For practitioners, there are good arguments you can make using the Peach case. When the defense counsel argues that the case holds that photos always automatically come in, remind the judge that the case doesn’t say that – it says “the essential question
in deciding the admissibility of postaccident photographs is whether the jury
understands the evidence and can relate the vehicular damage depicted in the
pictures to the injury without the aid of an expert. This is an evidentiary question to
be resolved by the trial judge. ” Use your best MIST arguments (or at least your second best MIST arguments – save the absolute best for the jury) with the judge to help her understand that your case is not an appropriate one to show photos.

Also, be aware that Peach specifically drew a distinction between cases where a prior injury was involved. As good Illinois car accident attorneys know, the Voykin case held that a defendant must put on expert testimony to connect a prior injury to a current injury. The DiCosola and Baraniak cases drew on Voykin for their reasoning. In Peach, the court drew a distinction there, noting “Here, as in Baraniak and DiCosola, there is no prior injury involved. This is not a case where jurors must determine whether there is a connection between the plaintiff’s past and current injuries. Given that factual distinction, there is no common thread connecting the reasoning in Voykin to this case.” Where there are past injuries, I think there’s a good reason to exclude photographs based on that logic.

The bottom line is that minor impact cases just became a little tougher for plaintiff’s attorneys. There are still good arguments to be made to exclude vehicle photographs, and good arguments for the jury as to why they aren’t conclusive – but I don’t want to give away all of my secrets today.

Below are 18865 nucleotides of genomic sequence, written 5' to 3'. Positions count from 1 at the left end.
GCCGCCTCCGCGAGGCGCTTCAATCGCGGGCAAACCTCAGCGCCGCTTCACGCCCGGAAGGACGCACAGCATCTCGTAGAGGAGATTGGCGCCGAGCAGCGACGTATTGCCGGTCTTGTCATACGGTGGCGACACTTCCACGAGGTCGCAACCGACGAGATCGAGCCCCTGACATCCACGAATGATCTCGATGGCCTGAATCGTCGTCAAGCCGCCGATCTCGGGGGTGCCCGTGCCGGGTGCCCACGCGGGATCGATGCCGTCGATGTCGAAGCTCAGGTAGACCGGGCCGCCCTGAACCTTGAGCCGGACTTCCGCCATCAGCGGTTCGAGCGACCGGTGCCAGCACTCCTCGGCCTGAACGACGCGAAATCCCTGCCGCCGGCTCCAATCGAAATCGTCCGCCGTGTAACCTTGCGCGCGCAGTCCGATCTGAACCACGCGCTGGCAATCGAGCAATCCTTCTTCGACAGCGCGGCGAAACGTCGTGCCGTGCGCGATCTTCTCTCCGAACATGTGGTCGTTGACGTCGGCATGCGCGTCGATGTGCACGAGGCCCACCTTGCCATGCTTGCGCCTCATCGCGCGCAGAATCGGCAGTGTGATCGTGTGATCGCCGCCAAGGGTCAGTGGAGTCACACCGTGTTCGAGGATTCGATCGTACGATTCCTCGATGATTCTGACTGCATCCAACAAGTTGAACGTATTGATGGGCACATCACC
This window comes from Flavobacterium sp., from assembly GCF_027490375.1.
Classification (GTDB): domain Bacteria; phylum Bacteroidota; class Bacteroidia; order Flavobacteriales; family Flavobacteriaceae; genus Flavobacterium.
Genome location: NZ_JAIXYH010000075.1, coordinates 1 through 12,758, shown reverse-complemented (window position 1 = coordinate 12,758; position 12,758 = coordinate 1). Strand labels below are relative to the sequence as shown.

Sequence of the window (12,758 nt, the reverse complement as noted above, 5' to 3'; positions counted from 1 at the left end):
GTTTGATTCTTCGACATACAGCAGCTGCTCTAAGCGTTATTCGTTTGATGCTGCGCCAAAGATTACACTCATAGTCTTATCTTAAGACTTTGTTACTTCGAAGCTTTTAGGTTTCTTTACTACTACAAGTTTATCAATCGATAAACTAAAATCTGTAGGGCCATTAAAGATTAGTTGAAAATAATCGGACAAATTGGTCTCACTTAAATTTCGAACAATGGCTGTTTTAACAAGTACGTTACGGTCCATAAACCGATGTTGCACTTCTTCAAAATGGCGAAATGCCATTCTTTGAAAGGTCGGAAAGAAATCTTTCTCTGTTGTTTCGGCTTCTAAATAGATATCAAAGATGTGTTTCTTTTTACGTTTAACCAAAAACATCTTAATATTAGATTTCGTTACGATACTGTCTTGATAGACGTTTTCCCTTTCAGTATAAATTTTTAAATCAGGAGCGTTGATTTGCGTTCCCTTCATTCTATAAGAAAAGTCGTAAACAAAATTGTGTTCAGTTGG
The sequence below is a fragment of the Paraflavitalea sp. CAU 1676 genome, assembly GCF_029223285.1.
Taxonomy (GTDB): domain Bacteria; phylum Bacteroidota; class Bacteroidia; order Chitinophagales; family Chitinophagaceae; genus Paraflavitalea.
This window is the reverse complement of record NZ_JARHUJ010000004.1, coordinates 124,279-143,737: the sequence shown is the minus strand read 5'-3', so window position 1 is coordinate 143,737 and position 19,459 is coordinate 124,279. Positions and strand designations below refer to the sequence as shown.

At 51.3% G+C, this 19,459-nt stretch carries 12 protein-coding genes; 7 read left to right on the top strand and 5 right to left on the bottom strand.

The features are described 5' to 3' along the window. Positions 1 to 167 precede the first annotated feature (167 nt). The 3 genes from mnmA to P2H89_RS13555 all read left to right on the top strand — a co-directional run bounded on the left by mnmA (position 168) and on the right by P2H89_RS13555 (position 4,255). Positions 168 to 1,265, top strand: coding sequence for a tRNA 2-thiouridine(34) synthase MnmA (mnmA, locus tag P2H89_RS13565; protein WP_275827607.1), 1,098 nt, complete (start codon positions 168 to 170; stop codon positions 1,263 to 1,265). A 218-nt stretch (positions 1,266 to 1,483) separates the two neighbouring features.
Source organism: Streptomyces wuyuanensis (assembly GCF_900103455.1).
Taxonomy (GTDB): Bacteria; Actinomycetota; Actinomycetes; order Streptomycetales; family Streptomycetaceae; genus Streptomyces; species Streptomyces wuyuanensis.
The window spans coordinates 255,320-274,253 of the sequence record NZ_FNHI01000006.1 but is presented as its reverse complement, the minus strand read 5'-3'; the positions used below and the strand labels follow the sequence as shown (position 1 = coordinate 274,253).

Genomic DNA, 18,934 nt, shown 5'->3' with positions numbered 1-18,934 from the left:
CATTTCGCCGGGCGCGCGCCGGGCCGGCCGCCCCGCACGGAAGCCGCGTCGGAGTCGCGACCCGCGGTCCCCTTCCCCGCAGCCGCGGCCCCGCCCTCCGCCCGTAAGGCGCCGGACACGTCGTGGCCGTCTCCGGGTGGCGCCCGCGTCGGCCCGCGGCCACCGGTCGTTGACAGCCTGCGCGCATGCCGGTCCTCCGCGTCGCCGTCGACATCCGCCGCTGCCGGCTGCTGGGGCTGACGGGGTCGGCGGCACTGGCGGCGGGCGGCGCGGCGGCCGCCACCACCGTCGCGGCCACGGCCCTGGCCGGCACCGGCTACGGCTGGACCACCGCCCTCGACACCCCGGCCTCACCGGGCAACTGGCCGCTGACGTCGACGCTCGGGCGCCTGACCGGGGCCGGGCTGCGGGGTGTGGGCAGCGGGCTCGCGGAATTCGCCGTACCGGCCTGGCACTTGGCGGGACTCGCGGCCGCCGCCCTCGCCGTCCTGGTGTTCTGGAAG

(Howard Zimmerle is a personal injury lawyer inMoline Illinois. He can be reached at or 309-581-5336).


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Medicare Set-asides – Still Not Required in Liability Cases

The old rules were easily understood. Certain workers comp claims required a Medicare set-aside – and the rules for those claims were straightforward. For other claims – liability and no-fault cases – the parties were still required to satisfy Medicare’s interests out of the settlement.

For years, we’ve been told that Medicare set-asides were coming for no fault and liability cases. You’ve been to the seminars. Some attorneys and insurance companies have probably been telling you for years that this is a requirement.

They’ve been wrong. Until now?

As of October 1, 2017, CMS issued new guidance to the Secondary Payer process: MM9893. Sounds ominous, doesn’t it?

The gist of the rule is that CMS will begin to track whether there is a Liability Medicare Set-aside (LMSA) and if there is, Medicare will stop paying for diagnosis codes that should have been covered by the LMSA. Side note – they didn’t do this before? Why the heck not? I thought that was the point of LMSAs, to the extent that they existed. WTH?